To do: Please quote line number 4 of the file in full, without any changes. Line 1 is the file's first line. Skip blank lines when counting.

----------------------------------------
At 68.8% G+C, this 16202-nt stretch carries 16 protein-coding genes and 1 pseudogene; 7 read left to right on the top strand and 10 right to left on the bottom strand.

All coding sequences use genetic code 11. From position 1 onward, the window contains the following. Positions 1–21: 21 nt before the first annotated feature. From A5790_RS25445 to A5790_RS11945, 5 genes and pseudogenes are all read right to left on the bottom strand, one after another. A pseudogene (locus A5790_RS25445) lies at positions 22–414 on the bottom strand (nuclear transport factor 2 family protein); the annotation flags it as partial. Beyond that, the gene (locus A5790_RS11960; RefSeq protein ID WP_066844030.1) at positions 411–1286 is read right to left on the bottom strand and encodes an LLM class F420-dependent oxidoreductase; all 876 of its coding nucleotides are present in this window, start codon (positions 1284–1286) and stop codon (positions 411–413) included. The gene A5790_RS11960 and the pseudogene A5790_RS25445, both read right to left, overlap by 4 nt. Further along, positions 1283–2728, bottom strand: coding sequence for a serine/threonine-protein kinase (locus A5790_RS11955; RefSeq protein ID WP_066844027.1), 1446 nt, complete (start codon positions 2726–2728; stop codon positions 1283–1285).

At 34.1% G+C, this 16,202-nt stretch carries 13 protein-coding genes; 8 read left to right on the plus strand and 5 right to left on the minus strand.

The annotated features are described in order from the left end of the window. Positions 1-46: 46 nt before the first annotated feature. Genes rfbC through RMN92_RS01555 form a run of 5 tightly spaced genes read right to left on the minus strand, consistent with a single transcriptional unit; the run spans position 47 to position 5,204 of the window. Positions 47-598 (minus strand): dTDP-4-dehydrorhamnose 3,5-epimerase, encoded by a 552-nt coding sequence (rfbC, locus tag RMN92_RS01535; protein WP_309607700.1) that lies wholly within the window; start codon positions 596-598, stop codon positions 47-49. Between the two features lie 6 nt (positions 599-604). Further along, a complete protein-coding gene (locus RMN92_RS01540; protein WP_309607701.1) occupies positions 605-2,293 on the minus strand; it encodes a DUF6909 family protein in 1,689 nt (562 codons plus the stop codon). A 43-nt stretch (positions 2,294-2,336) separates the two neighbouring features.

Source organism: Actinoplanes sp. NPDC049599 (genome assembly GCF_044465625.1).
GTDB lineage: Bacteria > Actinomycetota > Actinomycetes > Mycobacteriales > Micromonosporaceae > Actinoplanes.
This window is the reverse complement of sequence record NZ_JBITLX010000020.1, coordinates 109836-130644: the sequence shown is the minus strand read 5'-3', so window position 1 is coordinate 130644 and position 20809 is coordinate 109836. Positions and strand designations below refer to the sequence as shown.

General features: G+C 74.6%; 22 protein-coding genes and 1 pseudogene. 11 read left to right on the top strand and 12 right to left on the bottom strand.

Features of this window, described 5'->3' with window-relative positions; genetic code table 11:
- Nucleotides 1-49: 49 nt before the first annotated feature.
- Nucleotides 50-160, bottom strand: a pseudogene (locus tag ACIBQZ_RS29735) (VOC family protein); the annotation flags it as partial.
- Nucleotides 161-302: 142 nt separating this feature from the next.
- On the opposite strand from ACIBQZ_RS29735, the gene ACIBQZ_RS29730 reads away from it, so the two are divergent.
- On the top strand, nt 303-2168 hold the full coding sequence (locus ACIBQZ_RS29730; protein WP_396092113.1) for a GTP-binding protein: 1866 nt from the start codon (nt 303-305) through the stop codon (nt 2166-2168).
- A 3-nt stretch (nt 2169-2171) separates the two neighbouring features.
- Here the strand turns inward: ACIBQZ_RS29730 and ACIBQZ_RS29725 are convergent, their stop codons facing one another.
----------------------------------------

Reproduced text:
The annotated features are described in order from the left end of the window. Positions 1-46: 46 nt before the first annotated feature. Genes rfbC through RMN92_RS01555 form a run of 5 tightly spaced genes read right to left on the minus strand, consistent with a single transcriptional unit; the run spans position 47 to position 5,204 of the window. Positions 47-598 (minus strand): dTDP-4-dehydrorhamnose 3,5-epimerase, encoded by a 552-nt coding sequence (rfbC, locus tag RMN92_RS01535; protein WP_309607700.1) that lies wholly within the window; start codon positions 596-598, stop codon positions 47-49. Between the two features lie 6 nt (positions 599-604). Further along, a complete protein-coding gene (locus RMN92_RS01540; protein WP_309607701.1) occupies positions 605-2,293 on the minus strand; it encodes a DUF6909 family protein in 1,689 nt (562 codons plus the stop codon). A 43-nt stretch (positions 2,294-2,336) separates the two neighbouring features.